Legendary captain of the victorious Italy side at the 2006 FIFA World Cup™ in Germany, Fabio Cannavaro now plies his trade in the UAE.
After glittering spells with Napoli, Parma, Inter Milan, Juventus and Real Madrid, the veteran defender decided to write the final chapter of his playing career in the Emirates, where he brings all his experience to bear when leading the backline at Al Ahli.
In an exclusive interview with FIFA.com, Cannavaro spoke about his new life in Dubai, the 2010 FIFA World Cup, his 2006 FIFA World Player of the Year award and Monday’s FIFA Ballon d’Or Gala.
FIFA.com: Fabio, after a successful career in Europe, how do you spend your time in Dubai?
Fabio Cannavaro: I’m really enjoying it here. It’s a beautiful city that has many attractions. I live on Al Nakhla Island and my kids like it there. It’s a great experience for me and my family after 20 years in professional football.
How do you see football in the Emirates and in the region in general?
Football is growing fast in the UAE. There are many excellent young players, and club management is much better than before.
What is the difference between playing in Europe and in the Gulf? Can you see major developments coming to football in the region?
The difference between European football and that in the Gulf is that in Europe you have to play more games each week, which makes it more demanding physically. You have to be at peak fitness if you want to stay on the pitch all year long. It’s not the same here, where games are not so frequent and football seems to be a pressure-free activity. That said, we should see the game develop in the coming years providing the correct steps are followed.
We didn’t have really enough time to gel, with all the new players joining the team. I think a lot of the guys were under great pressure.
2010 was not a successful year for the Italian national team. How do you feel now when you look back at what happened in South Africa?
Well, we didn’t have really enough time to gel, with all the new players joining the team. I think a lot of the guys were under great pressure while many first choice players like Pirlo, for example, were forced out with injury.
Do you think Italy can bounce back? What do you expect in the future with new coach Cesare Prandelli?
Our generation of players was the best. Italy now have to introduce fresh young talent if we want to win the World Cup. This will take some time, but Prandelli is a good coach who has been doing great work with young players.
You put an end to your international career in 2010; do you miss the national set-up?
Yes, I miss playing for Italy. I played for the national team my entire career and am the most capped Azzurri player of all time. But the time had come for me to quit.
In 2006, you lifted the trophy after leading Italy to FIFA World Cup glory. Four years later, in Johannesburg, you held the trophy again, but for a different reason. How did you feel?
I felt proud to be asked to hand over the trophy because it reminded me of that brilliant night in Berlin. Those moments back in 2006 are something that I will never forget.
Italy now have to introduce fresh young talent if we want to win the World Cup. This will take some time, but Prandelli is a good coach who has been doing great work with young players.
Do you keep up with what is going on in Italian football?
I still follow the game in Italy and Spain with a passion. But after all those years of pressure and trips, I’m happy with my new experience here in Dubai.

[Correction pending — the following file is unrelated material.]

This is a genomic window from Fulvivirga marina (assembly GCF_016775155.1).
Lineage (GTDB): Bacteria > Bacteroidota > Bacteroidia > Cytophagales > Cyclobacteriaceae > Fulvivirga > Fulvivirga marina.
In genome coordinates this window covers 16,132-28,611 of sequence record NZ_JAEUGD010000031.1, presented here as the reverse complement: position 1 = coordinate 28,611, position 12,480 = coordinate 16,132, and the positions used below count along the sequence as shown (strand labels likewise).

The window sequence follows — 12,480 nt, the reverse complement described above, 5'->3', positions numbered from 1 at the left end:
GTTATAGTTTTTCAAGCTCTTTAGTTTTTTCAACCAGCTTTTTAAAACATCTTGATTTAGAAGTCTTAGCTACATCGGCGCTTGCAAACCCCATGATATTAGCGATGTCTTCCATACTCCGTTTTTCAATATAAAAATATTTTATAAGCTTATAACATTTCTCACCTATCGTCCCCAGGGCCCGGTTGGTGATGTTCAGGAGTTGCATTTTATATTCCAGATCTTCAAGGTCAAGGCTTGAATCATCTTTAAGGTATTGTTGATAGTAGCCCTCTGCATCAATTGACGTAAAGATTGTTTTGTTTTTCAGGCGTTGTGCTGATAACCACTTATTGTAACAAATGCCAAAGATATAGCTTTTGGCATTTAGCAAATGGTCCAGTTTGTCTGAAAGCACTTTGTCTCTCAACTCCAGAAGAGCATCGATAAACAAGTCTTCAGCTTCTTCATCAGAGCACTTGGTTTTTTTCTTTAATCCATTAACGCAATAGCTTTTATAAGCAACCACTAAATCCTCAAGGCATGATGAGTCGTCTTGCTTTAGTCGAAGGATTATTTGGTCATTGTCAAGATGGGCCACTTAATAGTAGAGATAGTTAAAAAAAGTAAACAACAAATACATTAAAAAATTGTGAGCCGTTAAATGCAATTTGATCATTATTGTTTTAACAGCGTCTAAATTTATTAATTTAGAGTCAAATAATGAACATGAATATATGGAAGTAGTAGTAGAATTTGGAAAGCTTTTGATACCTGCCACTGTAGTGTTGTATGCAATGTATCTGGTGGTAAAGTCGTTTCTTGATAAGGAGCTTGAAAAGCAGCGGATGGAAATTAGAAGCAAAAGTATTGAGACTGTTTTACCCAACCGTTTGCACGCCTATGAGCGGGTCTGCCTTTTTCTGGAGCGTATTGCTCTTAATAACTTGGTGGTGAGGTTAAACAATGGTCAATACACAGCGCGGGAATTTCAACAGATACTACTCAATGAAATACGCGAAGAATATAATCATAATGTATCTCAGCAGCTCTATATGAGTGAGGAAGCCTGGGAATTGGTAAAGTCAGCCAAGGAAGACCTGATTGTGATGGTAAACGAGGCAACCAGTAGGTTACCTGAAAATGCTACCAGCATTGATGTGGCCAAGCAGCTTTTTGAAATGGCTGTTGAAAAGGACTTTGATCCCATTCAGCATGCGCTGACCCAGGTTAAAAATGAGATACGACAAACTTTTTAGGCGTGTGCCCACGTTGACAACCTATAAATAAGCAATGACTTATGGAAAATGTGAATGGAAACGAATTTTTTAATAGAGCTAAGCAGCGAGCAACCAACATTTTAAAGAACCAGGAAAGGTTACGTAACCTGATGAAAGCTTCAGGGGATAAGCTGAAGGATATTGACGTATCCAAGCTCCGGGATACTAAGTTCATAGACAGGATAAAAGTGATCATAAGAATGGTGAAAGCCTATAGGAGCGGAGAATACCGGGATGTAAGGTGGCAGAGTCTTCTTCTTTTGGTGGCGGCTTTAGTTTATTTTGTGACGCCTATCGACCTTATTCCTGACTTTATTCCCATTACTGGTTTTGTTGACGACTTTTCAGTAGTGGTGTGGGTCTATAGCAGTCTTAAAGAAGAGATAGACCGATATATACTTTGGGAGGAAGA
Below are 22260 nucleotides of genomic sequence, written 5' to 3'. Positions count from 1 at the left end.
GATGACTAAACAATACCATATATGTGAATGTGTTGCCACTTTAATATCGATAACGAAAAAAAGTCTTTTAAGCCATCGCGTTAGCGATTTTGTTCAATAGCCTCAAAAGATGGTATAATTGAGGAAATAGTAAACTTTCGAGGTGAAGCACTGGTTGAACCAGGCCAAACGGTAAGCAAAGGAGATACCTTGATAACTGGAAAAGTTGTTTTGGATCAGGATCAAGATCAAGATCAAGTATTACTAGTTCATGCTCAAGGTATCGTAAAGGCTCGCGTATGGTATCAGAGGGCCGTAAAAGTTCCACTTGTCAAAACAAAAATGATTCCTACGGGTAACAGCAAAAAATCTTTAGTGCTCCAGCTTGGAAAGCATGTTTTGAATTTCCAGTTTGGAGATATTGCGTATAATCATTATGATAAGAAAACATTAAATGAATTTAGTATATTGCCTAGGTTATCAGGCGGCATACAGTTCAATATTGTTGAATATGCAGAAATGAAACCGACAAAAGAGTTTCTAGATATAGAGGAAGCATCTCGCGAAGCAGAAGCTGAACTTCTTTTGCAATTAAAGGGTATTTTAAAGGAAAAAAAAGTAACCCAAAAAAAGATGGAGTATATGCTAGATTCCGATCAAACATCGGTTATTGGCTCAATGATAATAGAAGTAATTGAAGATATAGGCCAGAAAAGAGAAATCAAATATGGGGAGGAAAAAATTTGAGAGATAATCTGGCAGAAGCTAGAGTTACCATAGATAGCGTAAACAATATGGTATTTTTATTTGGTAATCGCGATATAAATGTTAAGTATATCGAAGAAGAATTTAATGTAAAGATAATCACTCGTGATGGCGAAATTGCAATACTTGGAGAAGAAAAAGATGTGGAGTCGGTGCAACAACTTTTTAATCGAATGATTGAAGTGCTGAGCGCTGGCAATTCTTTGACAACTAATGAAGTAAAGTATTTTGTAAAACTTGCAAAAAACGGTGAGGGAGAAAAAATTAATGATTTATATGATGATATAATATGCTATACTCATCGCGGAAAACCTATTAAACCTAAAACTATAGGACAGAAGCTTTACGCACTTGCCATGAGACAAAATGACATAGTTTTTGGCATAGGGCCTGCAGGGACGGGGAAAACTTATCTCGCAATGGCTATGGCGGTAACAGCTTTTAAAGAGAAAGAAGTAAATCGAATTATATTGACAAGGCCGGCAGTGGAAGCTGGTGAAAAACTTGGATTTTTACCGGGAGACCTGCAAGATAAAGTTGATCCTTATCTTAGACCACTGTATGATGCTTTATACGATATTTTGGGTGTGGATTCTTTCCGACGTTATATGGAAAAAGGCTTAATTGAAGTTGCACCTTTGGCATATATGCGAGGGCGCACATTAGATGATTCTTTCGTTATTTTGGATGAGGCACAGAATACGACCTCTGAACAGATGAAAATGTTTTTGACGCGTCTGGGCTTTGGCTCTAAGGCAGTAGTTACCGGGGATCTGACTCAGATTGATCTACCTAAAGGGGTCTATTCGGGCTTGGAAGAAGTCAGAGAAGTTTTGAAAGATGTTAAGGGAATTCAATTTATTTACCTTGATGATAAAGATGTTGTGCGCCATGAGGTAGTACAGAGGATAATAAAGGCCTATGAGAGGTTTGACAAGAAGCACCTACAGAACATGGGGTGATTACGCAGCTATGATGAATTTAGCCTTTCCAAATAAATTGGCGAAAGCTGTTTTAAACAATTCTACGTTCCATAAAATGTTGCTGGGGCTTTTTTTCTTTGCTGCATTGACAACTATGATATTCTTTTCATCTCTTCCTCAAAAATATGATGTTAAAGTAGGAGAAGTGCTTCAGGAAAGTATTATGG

Italian football did enjoy success at the FIFA Club World Cup this year with Inter Milan. Do you think Italian clubs can repeat that success this year?
It is always hard for sides to stay on top after a whole year, but Italian clubs are always among the favourites.
You won the FIFA World Player of the Year award back in 2006. What do you remember about that event, when you became the first and only defender to capture the prestigious prize?
It was a great honour to win the FIFA World Player of the Year award, especially for me as a defender. It marked a positive shift in my life, but it also meant that people expected me to stop opponents from scoring in every match, which is impossible for one defender to achieve alone.
The FIFA Ballon d’Or is to be awarded today; who’s your favourite out of Andres Iniesta, Xavi and Lionel Messi?
Personally, I would give it to both Xavi and Iniesta, who were the perfect leaders for Barcelona. I cannot put either of them in front of the other as they both are wonderful players.
In December, Russia was selected to host the 2018 FIFA World Cup, and Qatar was selected for the 2022 FIFA World Cup. What’s your opinion on those choices? And how can this help football in these two countries?
I think it’s a positive thing to stage the World Cup in as many different countries as possible. New experiences are always good for development, and football will develop there as a result. Qatar and Russia will be up to the challenge.
You recently launched a charity with Ciro Ferrara; the Cannavaro Ferrara Foundation. Could you please tell us about it and why did you establish it?
The Cannavaro Ferrara Foundation was set up to provide more support to Napoli, the city where I was born. We felt that we have to help people in our city and give a hand to those in need.
What are your objectives with Al Ahli? And what are you looking forward to in 2011?
My aim with Al Ahli is to be an example to the local players. They must learn that professionalism is the path to success. I keep training during the holidays at the age of 37 in order to draw the young players’ attention to the importance of practice and training. Al Ahli is an ambitious club and they are going in the correct direction, and I hope I can be useful for the club in 2011, both on and off the pitch.